The Meadows

I like to tell people that I grew up in Las Vegas. This, of course, is far from the truth. Two or three weekends out of every year does not a childhood make, but that’s the impression the city leaves on a young mind, where a string of similar smoke and light filled weekends blend together to form a distinctive period. I grew up in Vegas the way some people “grow up” in boarding schools or summer camps or their own homes before their father started to drink – when they are older and look back on these halcyon days, they are bemused both by how far they have come and how little they have changed; by the strange, distant familiarity of the face peering back from their memory.

Las Vegas, more than any other city, is a static paradox. It is both an oasis and a mirage; it is a living, breathing, growing organism and yet, a place where time – youth, to be more precise – stands still. Visitors go to change overnight, but only to temporarily revert to some youthful, fresher, wilder version of themselves at the tender age of twenty-one. Some go to change, period.

Hard to imagine that it began as a rest stop. Las Vegas, like most cities in the United States, began as a discovery in 1829 by a Spaniard named Rafael Rivera who, admiring the abundant grasses supported by underground wells, called the land Las Vegas or “the meadows.” News of beautiful places spread quickly in those days (as was possible by word of mouth and telegrams) and Las Vegas was then visited by John C. Fremont whose descriptions of the area attracted more visitors. The Mormons followed with their Mormon Fort – a rest-stop between Los Angeles and Salt Lake City – and then came the railroad which sped things up for the Mormons and cemented Vegas as a perfect rest-stop. Had you told the folks back in the early 1900’s that less than a century later the name “Las Vegas” would conjure up images of everything from go-go dancers to more Louis Vuitton boutiques per square kilometer than Paris – conjure up everything except for, perhaps, meadows – they might have scratched their heads, spat in the dust, and gotten back on the train.

Now of course, there are no meadows, at least not in what most people know as Las Vegas. Aside from expansive man-made golf courses and the strangely jungle-like conservatories of various seven star resorts, nature is nowhere in sight. She has been razed or smothered, pushed to the edge of the city to make room for manicured lawns and imported flora. The only bodies of water (on the strip at least) are man made, worthy mirrors of their natural originals: Lake Como, the canals of Venice, Mandalay Bay… I say worthy not because one can see these reproductions and say, “Ah, now I need never to go abroad,” but because these bodies of water exist so effortlessly, it seems, in the middle of the desert. Do know that one must pass geographical graveyards such as Barstow (now the premier rest stop en route to Vegas) and Baker (home to the world’s tallest and most-often-defunct thermometer) on the way to Vegas. If you have never been and are going, you cannot imagine how the city will hit you. As a handsome Australian once said to me, one late, loud night at Tao, “You have to see it to believe it.”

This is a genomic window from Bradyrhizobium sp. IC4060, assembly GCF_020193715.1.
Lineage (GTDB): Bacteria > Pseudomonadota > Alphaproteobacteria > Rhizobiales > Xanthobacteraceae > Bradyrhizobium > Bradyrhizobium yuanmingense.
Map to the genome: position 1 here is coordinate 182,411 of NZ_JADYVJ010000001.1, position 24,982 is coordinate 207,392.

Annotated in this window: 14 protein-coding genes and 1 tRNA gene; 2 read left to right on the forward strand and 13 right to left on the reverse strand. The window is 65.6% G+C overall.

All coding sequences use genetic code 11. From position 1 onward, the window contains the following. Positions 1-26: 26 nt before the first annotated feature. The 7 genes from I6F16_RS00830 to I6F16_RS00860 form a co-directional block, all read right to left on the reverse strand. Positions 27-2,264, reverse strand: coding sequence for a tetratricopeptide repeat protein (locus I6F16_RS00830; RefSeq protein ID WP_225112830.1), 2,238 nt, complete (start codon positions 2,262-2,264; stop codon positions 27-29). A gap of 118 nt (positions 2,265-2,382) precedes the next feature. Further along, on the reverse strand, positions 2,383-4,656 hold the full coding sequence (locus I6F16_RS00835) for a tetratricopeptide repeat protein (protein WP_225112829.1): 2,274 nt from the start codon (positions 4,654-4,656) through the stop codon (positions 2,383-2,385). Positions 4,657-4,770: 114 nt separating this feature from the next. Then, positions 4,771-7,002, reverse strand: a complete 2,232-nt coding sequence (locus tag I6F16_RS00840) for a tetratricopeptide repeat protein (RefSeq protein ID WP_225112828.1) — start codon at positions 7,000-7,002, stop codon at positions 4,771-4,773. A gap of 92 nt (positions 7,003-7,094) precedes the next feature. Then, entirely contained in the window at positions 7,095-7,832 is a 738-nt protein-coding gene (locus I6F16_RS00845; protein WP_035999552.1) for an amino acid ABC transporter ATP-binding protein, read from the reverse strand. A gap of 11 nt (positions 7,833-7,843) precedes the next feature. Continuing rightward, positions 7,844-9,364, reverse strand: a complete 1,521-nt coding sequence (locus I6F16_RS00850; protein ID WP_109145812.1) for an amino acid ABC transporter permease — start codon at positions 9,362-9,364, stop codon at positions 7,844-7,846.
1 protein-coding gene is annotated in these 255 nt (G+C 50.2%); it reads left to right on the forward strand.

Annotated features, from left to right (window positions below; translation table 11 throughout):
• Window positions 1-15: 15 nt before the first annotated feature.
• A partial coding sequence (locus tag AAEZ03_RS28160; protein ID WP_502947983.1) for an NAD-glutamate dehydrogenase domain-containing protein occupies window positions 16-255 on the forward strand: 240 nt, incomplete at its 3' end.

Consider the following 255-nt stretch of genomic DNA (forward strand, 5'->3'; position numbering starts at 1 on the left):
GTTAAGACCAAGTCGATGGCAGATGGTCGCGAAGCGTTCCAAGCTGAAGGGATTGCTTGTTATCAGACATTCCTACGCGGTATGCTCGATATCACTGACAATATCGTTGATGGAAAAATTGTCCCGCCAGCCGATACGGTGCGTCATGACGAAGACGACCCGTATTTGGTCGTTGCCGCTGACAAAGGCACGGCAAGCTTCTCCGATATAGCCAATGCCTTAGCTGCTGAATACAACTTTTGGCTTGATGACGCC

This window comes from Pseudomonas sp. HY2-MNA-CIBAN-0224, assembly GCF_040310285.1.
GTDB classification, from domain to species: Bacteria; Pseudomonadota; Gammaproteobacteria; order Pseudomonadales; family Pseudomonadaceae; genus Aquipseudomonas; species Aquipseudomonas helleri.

The idea that it was lush nature that first attracted visitors to the area is almost comical. One never hears, “Certainly, those showgirls just paled in comparison to the natural scenery I saw in Vegas,” and only when your hotel room is facing the right way (and mine rarely does), do you say, “The view from our window was amazing.” But that is not to say the the view is not amazing – and this is the beauty of the place. It began as the meadows and is now, not even nearing its end as the city of sin, of light, of excess, of sex and drugs and alcohol. The view you see today is not only the meadows, but the evolution of the meadows into America’s Playground.

Anyone who has ever driven into Las Vegas at night from southern California on the I-15, knows this. Every time I go to Vegas, I drive and in nearly twenty-five years as a passenger of this drive, and several times in recent years as the driver, I have yet to grow tired of that opening view. Somewhere between Sloan and Arden, just before Paradise, the road takes a slight curve uphill through a low mountain range. It is around the time you and your carmates get restless, eager to get out, check in, stride across the ringing casino floor, unpack, start drinking, eating, dancing – in that order. The minutes are ticking away and half your party is already there, half in your car, another half on the way (in Vegas, no one does math). So the climb uphill. The last leg. Anticipation builds. It’s dark and despite your headlights, you strain your eyes as though you’re driving through dark, cosmic chaos.

Suddenly, the road dips and nature herself nudges you along. The mountains recede with their craggy arms outstretched, bowing wickedly to present to you the sprawling, sparkling spread that is Sin City. A sharp intake of breath. Glittering lights, geometric improbabilities – a pyramid! A Castle! A vortex of steel, concrete and glass! Paris! Venice! Imperial Japan! – all less impressive than their originals but no less startling when one encounters them in the desert. And always, without fail, as the car glides downward into the glittering mouth of the Sierras, I think with such pride as though humanity itself were my son, “Look at what man has done in this desert.”

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